In 1 Corinthians 6:9 there is a reference to “effeminate” persons, which is often viewed as directed to gay men. The Greek word translated effeminate in verse 9 is quite broad. The word is “malakoi” and literally means “soft”. Does this suffix that Paul was referring to soft people as not fit for God`s Kingdom. This common Greek word had different connotations depending on the context in which it was used. In terms of morality, it generally referred to something like laziness, decadence, or lack of courage. The connotation was of being “soft like a woman”. Bearing in mind the patriarchal culture of the time, women were thought to be weaker than men, more fearful, more vulnerable, and vainer. Thus, men who ate too much, liked expensive things, lazy or liked to dress well were considered “soft like a woman.” Although this type of misogynistic thinking is intolerable in our modern society, it was common in ancient times and explains why the King James Version translated malakoi as “effeminate.” Paul wasn’t condemning men who swish and carry purses, he was condemning a type of moral weakness.

The ancient Roman and Greek understanding of what it meant to be manly or womanly was quite different from today. First-century Romans didn’t think of effeminacy as merely a homosexual trait. In that culture, any man who was more interested in pleasure than in duty was considered to be woman-like. And men who worked to make themselves more attractive, whether they were trying to attract men or women, were called effeminate. Malakoi may further refer specifically to male prostitutes, who would have served as the receptive partner (soft, woman-like) in sexual intercourse. This translation is reflected in two of the most widely used modern English translations of the Bible, the New International Version and the New Revised Standard Version. Since malakoi was used to refer to men who exhibited the negative traits associated with women in first-century culture, it’s not hard to see how the term might also be used to refer to male prostitutes. They would be viewed as sexually indulgent (a trait associated with women) and as the ones who played a receptive role in intercourse (again, associated with women). Because here Paul uses malakoi in a list of sexual sins, it is possible to infer that he may have been referring specifically to male prostitutes, rather than soft men in general.

Regardless of whether Paul intended to refer specifically to male prostitutes or more generally to all men considered morally soft, it is apparent that the term malakoi has nothing to do with the subject matter. The question here is whether same-sex couples may live in loving, committed relationships with the blessing of God. The term malakoi does not address that.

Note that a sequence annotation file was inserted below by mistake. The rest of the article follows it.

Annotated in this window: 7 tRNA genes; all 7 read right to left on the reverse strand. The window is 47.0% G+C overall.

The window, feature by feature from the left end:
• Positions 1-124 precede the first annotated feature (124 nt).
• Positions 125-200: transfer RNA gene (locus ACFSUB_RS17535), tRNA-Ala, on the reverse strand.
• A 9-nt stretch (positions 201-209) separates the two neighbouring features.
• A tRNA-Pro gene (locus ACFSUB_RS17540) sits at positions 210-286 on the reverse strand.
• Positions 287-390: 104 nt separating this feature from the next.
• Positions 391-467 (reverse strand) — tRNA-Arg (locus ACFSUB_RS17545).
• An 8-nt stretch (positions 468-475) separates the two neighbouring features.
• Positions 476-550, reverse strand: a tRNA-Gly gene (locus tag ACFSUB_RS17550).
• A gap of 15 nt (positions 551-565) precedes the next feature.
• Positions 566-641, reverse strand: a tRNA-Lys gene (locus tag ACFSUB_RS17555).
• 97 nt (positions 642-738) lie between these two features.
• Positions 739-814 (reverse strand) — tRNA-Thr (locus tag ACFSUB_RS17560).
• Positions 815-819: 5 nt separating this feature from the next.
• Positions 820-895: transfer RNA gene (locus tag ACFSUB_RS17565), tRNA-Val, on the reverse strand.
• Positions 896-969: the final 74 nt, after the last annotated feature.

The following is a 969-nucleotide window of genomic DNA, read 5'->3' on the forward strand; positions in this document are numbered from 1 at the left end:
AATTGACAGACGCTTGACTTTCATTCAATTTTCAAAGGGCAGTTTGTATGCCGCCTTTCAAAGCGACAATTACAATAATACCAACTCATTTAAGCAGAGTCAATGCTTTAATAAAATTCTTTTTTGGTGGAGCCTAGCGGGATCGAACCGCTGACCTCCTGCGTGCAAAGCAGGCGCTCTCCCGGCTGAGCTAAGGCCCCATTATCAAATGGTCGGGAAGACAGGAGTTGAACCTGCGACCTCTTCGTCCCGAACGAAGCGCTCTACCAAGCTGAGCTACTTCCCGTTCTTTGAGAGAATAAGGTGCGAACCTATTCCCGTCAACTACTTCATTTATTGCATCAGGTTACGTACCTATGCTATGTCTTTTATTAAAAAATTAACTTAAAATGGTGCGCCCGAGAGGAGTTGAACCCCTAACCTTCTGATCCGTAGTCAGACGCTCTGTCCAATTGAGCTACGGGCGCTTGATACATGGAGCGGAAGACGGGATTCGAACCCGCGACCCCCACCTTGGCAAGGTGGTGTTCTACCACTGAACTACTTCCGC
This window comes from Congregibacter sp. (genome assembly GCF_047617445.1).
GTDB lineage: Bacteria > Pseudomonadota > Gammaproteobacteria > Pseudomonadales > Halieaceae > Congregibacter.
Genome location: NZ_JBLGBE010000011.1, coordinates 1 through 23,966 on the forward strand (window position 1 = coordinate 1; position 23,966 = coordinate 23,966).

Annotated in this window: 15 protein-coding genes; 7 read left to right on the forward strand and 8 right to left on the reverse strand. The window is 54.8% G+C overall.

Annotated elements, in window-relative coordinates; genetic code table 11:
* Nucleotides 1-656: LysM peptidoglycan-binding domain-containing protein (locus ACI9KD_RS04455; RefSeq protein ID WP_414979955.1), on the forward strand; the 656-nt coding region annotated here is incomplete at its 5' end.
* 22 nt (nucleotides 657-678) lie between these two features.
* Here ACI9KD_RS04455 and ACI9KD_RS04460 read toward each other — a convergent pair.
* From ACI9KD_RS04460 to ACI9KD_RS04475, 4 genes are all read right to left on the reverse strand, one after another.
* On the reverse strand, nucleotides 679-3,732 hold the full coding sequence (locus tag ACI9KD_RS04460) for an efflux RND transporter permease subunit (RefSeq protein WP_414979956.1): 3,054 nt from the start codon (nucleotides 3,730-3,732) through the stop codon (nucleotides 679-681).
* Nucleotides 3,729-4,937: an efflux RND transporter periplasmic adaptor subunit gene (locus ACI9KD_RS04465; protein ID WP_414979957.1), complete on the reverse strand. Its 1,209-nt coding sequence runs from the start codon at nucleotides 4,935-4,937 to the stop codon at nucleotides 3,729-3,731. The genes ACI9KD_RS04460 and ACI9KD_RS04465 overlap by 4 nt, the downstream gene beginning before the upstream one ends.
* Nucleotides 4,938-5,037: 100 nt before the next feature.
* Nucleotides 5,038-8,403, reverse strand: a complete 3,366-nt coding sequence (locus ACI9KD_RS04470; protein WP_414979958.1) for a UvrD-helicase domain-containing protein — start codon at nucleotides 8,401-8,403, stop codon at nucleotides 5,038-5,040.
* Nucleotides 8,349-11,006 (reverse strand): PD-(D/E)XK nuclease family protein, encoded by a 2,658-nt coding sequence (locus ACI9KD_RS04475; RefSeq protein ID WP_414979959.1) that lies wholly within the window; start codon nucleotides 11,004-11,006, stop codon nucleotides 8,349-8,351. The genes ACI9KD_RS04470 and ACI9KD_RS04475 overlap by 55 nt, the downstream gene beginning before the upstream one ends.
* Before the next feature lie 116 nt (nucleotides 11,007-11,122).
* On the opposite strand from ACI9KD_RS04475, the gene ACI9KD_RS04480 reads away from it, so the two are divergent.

The next key phrase as “abusers of themselves with mankind.” A similar phrase appeared in a list of sins in I Timothy 1:10. Both phrases are derived from a single Greek word, arsenokoitai, which is quite rare. Because the word is so rare, its exact meaning is probably lost forever. Arsenokoitai is a combination of two existing words, one meaning “bed” and referring to sex, and another meaning “male.” There are hundreds of Greek writings from this period that refer to homosexual activity, using terms other than arsenokoitai. If Paul had intended to refer generally to homosexual sex, or to one of the partners in gay-male sex, he had other commonly-used, well-known words at his disposal. He wouldn’t have had to resort to this ambiguous compound word, which future generations would find difficult to translate. Apparently Paul was trying to refer to some more obscure type of behavior.

Most of the times when arsenokoitai is used in early Greek literature, it occurs in a list of sins. For example, in 1 Corinthians 6, we find it between malakoi (which may refer to male prostitutes) and “thieves.” In I Timothy 1:10, the word appears between “fornication” and “slave traders.” This is consistent with the meaning that arsenokoitai describes a male who aggressively takes sexual advantage of another male. Examples of this type of behavior would include a man who rapes another (as in the Sodom story) or a man who uses economic power to buy sex from a male prostitute who sells his body to survive. The New Revised Standard Version translates arsenokoitai as “sodomite.” As we have already seen, the men of Sodom were the ultimate example of sexual aggression and oppression. Even the New International Version, in 1 Corinthians 6 translated the term as “homosexual offender,” suggesting that to commit the sin referred to here, one must use homosexuality in an aggressive or offensive way.

If Leviticus 20:13 was written in the context of cultic sexual practices, including temple prostitutes. In Romans, we saw that Paul was addressing homosexual behavior that occurred in similar cultic situations, where people had abandoned the one true God to worship pagan idols. If Paul derived the term arsenokoitai from Leviticus 20:13, it would follow that Leviticus 20 and Romans 1 would provide the best evidence of the type of homosexual behavior he was intending to prohibit, i.e., cultic sexual practices. It is impossible to know whether Paul was intending to refer to Leviticus 20 or was using the term arsenokoitai more broadly to refer to a man who aggressively forces himself on another.  It is not necessary to resolve the question. It is sufficient to note that Paul’s terminology does not address the type of behavior between two people of the same sex who love each other dearly and live in committed relationship.

Jude 7 talks about a first century Jewish legend, that the women of Sodom had sex with male angels. Since it is about heterosexual sex between angels and humans, it clearly has nothing to do with gay relationships.

With the above submission, it could be seen that none of the six traditional negative verses used to discriminate homosexuality have nothing to say about monogamous same sex loving relationship. For what it’s worth, it condemns gang rape, sexual cultic idol worship, male temple prostitution, using economic strength to obtain sex by force or willfully and men who rapes another. There had been an aged misconception and misinterpretation of these verses that Christians have grown to believe and preached this scriptures without bothering to examine the context of the words and message imbedded therein.

I, humbly pray that God of our Lord Jesus Christ who is Truth may open the eyes of your understanding to discern what the spirit is saying to the Church and to this Ministry. Long Live Praise Creations International.

Yours in Christ,

Uchenna Samuel.